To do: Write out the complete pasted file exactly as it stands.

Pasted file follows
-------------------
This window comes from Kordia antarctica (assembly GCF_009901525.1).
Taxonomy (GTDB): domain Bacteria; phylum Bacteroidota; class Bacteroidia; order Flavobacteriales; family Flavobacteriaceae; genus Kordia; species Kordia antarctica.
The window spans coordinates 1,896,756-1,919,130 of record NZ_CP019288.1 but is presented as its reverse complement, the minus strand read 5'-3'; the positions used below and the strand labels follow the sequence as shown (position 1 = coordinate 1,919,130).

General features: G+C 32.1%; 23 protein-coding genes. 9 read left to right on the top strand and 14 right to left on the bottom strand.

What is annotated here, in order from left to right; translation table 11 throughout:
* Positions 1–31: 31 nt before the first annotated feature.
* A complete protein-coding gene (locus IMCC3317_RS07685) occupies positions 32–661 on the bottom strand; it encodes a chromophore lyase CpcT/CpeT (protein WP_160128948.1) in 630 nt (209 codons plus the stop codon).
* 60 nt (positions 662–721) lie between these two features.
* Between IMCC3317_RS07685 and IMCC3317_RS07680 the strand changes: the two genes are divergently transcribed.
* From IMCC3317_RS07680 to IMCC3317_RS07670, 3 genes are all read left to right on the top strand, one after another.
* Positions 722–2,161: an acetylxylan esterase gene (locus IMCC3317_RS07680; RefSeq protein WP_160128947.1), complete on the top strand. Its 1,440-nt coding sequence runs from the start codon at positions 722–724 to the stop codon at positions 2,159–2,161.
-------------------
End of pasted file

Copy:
This window comes from Kordia antarctica (assembly GCF_009901525.1).
Taxonomy (GTDB): domain Bacteria; phylum Bacteroidota; class Bacteroidia; order Flavobacteriales; family Flavobacteriaceae; genus Kordia; species Kordia antarctica.
The window spans coordinates 1,896,756-1,919,130 of record NZ_CP019288.1 but is presented as its reverse complement, the minus strand read 5'-3'; the positions used below and the strand labels follow the sequence as shown (position 1 = coordinate 1,919,130).

General features: G+C 32.1%; 23 protein-coding genes. 9 read left to right on the top strand and 14 right to left on the bottom strand.

What is annotated here, in order from left to right; translation table 11 throughout:
* Positions 1–31: 31 nt before the first annotated feature.
* A complete protein-coding gene (locus IMCC3317_RS07685) occupies positions 32–661 on the bottom strand; it encodes a chromophore lyase CpcT/CpeT (protein WP_160128948.1) in 630 nt (209 codons plus the stop codon).
* 60 nt (positions 662–721) lie between these two features.
* Between IMCC3317_RS07685 and IMCC3317_RS07680 the strand changes: the two genes are divergently transcribed.
* From IMCC3317_RS07680 to IMCC3317_RS07670, 3 genes are all read left to right on the top strand, one after another.
* Positions 722–2,161: an acetylxylan esterase gene (locus IMCC3317_RS07680; RefSeq protein WP_160128947.1), complete on the top strand. Its 1,440-nt coding sequence runs from the start codon at positions 722–724 to the stop codon at positions 2,159–2,161.